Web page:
If you open the decorative cover you will see the evidence proving you are looking at a PC. There are a lot of interesting things under this cover. Firstly, there is an optical slim optical drive, which can be a DVD-ROM, a DVD-ROM/CD-RW or DVD-R/RW, depending on the supply. Secondly, you will see the slits of the card-reader, which can work with flash cards of almost any format. Next to the control buttons there is an IR-port ensuring that the remote control unit included with the system will work fine. Besides, the front panel also carries 4 USB 2.0 ports and 2 IEEE1394 ports (one 6-pin port and one 4-pin port). Here you will also find an optical SPDIF out and two audio jacks: for the headphones and the microphone.
I would like to draw your attention to the fact that ASUS DIGIMatrix doesn’t have a very common thing for all computer systems: a floppy drive. Anyway, card-reader is a worthy replacement for the floppy drive, especially since DIGIMatrix knows to use USB devices for boot-up and update the system BIOS from the Internet. However, there also were a few curious amusing incidents. When we tried to update the BIOS with the help of ASUS EZ Flash utility embedded into the mainboard Flash-memory, DIGIMatrix tried accessing floppy drive A:, which is certainly not among the system components.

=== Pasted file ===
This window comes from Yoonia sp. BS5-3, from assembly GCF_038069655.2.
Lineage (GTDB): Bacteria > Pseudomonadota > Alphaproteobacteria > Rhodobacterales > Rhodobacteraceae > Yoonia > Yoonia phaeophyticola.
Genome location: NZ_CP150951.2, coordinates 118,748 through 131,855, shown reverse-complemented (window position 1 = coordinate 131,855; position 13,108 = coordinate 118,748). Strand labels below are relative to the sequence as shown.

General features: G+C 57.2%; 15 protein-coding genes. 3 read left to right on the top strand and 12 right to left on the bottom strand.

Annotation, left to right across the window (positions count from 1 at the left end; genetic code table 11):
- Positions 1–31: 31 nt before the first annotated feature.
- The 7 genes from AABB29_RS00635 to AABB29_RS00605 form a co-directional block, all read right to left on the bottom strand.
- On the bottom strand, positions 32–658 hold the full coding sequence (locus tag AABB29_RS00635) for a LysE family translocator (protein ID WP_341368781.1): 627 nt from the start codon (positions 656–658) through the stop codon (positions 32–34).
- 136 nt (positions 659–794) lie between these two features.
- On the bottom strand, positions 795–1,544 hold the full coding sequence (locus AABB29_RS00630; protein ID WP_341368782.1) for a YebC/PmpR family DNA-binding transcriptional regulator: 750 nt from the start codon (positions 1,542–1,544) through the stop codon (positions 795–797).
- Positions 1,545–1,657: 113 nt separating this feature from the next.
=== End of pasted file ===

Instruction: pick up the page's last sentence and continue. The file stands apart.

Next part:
The back panel of DIGIMatrix system is also pretty heavily loaded with different output ports and connectors. You can find a connector for the radio antenna, three audio jacks, a connector for TV-cable/antenna, video-In, two RJ45 network connectors, PS/2 ports for mouse and keyboard, an ATA/133 connector for the additional disk subsystem, a PSU connector, a connector for the additional disk subsystem power supply, and the ports for VGA or DVI monitors and HDTV (TV-Out). I would also like to say that despite the presence of all three Video-Outs, you can simultaneously use only two of them. You can switch between a TV-Out and a DVI Out in the BIOS Setup.
This way, DIGIMatrix boasts the complete set of connectors, which you can only think of in relation to this system as a consumer audio/video player. If you consider DIGIMatrix as a computer, you will probably wish they have also offered serial and parallel ports. At the same time, however, I do not think that these ports are a necessary thing for the computer systems of the kind, since all the modern peripherals can be connected via the USB or FireWire protocols.